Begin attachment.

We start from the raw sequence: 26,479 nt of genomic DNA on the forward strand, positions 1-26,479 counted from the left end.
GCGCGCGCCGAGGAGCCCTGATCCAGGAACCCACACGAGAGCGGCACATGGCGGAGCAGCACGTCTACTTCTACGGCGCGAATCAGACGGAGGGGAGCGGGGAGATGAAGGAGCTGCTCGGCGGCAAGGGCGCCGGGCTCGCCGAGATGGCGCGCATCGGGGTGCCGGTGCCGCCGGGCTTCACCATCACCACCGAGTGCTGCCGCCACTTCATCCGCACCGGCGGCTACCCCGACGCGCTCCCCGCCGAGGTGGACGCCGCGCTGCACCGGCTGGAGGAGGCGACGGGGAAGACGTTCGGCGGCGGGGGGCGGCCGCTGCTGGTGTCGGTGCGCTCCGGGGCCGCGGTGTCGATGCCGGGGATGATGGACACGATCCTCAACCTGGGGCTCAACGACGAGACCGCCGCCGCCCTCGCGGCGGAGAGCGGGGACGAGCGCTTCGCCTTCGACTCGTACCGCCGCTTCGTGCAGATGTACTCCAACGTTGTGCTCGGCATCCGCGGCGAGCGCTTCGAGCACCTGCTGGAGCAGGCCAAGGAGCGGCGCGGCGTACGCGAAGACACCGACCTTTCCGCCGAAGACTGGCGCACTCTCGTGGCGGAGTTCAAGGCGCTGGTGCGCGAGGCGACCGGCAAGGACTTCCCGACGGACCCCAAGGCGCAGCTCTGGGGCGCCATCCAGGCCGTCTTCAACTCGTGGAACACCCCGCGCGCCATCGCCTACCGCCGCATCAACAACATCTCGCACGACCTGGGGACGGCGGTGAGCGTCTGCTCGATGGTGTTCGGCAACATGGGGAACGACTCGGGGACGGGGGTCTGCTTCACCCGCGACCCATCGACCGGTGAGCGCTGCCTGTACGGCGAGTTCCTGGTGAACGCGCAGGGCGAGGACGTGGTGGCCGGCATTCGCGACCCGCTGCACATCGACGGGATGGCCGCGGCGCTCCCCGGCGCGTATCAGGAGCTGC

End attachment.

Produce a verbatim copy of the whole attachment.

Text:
We start from the raw sequence: 26,479 nt of genomic DNA on the forward strand, positions 1-26,479 counted from the left end.
GCGCGCGCCGAGGAGCCCTGATCCAGGAACCCACACGAGAGCGGCACATGGCGGAGCAGCACGTCTACTTCTACGGCGCGAATCAGACGGAGGGGAGCGGGGAGATGAAGGAGCTGCTCGGCGGCAAGGGCGCCGGGCTCGCCGAGATGGCGCGCATCGGGGTGCCGGTGCCGCCGGGCTTCACCATCACCACCGAGTGCTGCCGCCACTTCATCCGCACCGGCGGCTACCCCGACGCGCTCCCCGCCGAGGTGGACGCCGCGCTGCACCGGCTGGAGGAGGCGACGGGGAAGACGTTCGGCGGCGGGGGGCGGCCGCTGCTGGTGTCGGTGCGCTCCGGGGCCGCGGTGTCGATGCCGGGGATGATGGACACGATCCTCAACCTGGGGCTCAACGACGAGACCGCCGCCGCCCTCGCGGCGGAGAGCGGGGACGAGCGCTTCGCCTTCGACTCGTACCGCCGCTTCGTGCAGATGTACTCCAACGTTGTGCTCGGCATCCGCGGCGAGCGCTTCGAGCACCTGCTGGAGCAGGCCAAGGAGCGGCGCGGCGTACGCGAAGACACCGACCTTTCCGCCGAAGACTGGCGCACTCTCGTGGCGGAGTTCAAGGCGCTGGTGCGCGAGGCGACCGGCAAGGACTTCCCGACGGACCCCAAGGCGCAGCTCTGGGGCGCCATCCAGGCCGTCTTCAACTCGTGGAACACCCCGCGCGCCATCGCCTACCGCCGCATCAACAACATCTCGCACGACCTGGGGACGGCGGTGAGCGTCTGCTCGATGGTGTTCGGCAACATGGGGAACGACTCGGGGACGGGGGTCTGCTTCACCCGCGACCCATCGACCGGTGAGCGCTGCCTGTACGGCGAGTTCCTGGTGAACGCGCAGGGCGAGGACGTGGTGGCCGGCATTCGCGACCCGCTGCACATCGACGGGATGGCCGCGGCGCTCCCCGGCGCGTATCAGGAGCTGC